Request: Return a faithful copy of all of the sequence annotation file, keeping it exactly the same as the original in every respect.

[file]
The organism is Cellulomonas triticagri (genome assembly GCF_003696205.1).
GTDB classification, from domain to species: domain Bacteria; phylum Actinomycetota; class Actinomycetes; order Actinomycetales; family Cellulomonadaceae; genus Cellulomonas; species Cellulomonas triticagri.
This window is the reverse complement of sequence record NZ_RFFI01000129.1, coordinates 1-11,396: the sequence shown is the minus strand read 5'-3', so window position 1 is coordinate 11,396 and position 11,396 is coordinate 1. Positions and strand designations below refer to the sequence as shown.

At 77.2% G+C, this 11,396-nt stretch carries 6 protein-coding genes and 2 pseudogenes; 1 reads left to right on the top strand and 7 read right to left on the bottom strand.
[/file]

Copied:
The organism is Cellulomonas triticagri (genome assembly GCF_003696205.1).
GTDB classification, from domain to species: domain Bacteria; phylum Actinomycetota; class Actinomycetes; order Actinomycetales; family Cellulomonadaceae; genus Cellulomonas; species Cellulomonas triticagri.
This window is the reverse complement of sequence record NZ_RFFI01000129.1, coordinates 1-11,396: the sequence shown is the minus strand read 5'-3', so window position 1 is coordinate 11,396 and position 11,396 is coordinate 1. Positions and strand designations below refer to the sequence as shown.

At 77.2% G+C, this 11,396-nt stretch carries 6 protein-coding genes and 2 pseudogenes; 1 reads left to right on the top strand and 7 read right to left on the bottom strand.